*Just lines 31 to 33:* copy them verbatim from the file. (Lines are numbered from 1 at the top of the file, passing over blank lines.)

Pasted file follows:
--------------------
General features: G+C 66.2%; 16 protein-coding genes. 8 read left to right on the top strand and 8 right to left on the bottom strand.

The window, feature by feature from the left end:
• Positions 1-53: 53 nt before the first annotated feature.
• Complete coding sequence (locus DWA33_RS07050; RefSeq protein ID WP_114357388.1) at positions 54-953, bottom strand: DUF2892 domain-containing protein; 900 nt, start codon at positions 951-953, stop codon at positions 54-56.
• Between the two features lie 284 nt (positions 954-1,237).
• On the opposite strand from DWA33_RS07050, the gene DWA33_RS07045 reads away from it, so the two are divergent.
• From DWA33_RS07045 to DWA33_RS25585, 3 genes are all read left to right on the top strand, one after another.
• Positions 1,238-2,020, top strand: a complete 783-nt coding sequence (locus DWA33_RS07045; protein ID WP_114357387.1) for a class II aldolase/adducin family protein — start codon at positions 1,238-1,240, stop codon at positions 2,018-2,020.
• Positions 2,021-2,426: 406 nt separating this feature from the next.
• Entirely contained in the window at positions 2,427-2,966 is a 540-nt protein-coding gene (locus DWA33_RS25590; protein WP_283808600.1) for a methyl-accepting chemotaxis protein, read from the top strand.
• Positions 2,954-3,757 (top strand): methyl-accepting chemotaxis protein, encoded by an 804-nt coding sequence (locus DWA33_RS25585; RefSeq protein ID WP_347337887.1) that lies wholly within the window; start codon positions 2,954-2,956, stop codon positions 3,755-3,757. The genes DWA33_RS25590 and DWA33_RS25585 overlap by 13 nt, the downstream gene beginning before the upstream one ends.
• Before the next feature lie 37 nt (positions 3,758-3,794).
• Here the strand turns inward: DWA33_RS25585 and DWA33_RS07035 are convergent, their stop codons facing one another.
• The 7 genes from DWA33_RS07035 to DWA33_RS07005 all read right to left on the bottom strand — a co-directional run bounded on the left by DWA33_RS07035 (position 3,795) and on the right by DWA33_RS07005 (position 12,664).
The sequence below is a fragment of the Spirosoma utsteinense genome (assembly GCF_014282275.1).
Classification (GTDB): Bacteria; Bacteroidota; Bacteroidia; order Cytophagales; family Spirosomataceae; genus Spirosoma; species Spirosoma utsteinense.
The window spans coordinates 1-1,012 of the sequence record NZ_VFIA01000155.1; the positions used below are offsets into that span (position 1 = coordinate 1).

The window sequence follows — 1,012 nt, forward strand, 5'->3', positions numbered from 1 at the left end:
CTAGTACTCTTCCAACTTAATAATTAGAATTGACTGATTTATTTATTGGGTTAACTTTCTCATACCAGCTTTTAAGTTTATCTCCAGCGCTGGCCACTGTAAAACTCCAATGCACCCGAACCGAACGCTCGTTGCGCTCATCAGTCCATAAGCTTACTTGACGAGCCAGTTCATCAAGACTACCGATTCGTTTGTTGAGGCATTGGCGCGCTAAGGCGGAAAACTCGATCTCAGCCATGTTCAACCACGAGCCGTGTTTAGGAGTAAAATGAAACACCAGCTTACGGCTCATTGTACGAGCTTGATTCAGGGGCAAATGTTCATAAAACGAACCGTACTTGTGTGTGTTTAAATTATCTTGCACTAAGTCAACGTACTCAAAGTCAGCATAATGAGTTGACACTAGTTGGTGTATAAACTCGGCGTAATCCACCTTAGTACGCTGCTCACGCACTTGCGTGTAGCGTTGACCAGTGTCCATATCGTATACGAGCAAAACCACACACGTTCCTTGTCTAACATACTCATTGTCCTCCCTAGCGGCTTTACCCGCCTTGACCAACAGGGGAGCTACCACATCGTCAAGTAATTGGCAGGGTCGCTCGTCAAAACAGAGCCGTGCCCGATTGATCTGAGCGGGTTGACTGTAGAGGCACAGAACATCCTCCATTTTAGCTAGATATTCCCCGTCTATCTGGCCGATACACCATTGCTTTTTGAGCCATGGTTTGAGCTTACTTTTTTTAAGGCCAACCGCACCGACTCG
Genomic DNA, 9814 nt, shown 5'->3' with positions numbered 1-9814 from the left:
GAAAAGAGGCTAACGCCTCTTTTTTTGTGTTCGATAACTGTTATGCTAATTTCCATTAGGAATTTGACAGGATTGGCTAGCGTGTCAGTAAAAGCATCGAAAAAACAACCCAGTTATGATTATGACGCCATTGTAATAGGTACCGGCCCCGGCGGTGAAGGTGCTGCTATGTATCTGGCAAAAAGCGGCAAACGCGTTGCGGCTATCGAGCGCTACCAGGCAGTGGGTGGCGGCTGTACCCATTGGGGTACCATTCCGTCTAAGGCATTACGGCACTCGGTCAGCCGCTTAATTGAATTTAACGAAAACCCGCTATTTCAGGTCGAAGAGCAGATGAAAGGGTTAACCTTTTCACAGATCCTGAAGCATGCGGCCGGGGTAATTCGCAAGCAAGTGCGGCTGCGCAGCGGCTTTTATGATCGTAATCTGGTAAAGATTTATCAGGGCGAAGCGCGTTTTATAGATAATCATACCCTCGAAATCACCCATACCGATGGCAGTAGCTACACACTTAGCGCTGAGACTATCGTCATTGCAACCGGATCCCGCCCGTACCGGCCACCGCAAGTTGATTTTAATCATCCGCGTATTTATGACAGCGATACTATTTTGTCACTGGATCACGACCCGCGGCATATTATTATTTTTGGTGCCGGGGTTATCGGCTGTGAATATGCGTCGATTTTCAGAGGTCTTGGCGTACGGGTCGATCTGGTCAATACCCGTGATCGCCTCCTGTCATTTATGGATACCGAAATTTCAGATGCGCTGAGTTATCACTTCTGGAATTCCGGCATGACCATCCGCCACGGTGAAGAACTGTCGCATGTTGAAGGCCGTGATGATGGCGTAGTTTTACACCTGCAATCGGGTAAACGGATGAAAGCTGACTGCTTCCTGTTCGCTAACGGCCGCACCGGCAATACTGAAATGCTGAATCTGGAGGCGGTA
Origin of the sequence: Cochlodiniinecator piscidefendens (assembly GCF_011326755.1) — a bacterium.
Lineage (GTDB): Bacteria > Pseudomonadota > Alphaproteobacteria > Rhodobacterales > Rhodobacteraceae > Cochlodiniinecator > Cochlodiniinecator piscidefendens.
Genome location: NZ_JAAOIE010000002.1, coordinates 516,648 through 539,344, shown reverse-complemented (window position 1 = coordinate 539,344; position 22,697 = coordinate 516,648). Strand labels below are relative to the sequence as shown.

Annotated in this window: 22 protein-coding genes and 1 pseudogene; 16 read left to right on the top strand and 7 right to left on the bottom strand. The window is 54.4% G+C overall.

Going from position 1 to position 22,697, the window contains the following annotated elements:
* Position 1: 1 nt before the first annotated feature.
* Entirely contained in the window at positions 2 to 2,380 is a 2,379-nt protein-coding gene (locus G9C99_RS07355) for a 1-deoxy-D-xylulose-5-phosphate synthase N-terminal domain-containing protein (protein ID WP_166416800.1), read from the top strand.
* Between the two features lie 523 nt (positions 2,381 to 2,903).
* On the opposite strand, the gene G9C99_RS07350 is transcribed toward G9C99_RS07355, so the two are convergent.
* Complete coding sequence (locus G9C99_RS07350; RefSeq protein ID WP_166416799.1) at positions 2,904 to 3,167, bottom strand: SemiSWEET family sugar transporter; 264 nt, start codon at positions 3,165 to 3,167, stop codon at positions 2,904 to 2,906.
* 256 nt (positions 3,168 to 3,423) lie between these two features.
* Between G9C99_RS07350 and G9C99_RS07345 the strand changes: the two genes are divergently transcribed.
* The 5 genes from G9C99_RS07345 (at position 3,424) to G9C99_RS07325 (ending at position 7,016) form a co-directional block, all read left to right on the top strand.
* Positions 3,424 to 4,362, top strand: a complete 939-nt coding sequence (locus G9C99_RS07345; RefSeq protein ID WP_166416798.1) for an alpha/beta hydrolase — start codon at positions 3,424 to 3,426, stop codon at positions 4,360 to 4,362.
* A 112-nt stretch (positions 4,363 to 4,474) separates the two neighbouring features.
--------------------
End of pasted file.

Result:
* Complete coding sequence (locus G9C99_RS07350; RefSeq protein ID WP_166416799.1) at positions 2,904 to 3,167, bottom strand: SemiSWEET family sugar transporter; 264 nt, start codon at positions 3,165 to 3,167, stop codon at positions 2,904 to 2,906.
* 256 nt (positions 3,168 to 3,423) lie between these two features.
* Between G9C99_RS07350 and G9C99_RS07345 the strand changes: the two genes are divergently transcribed.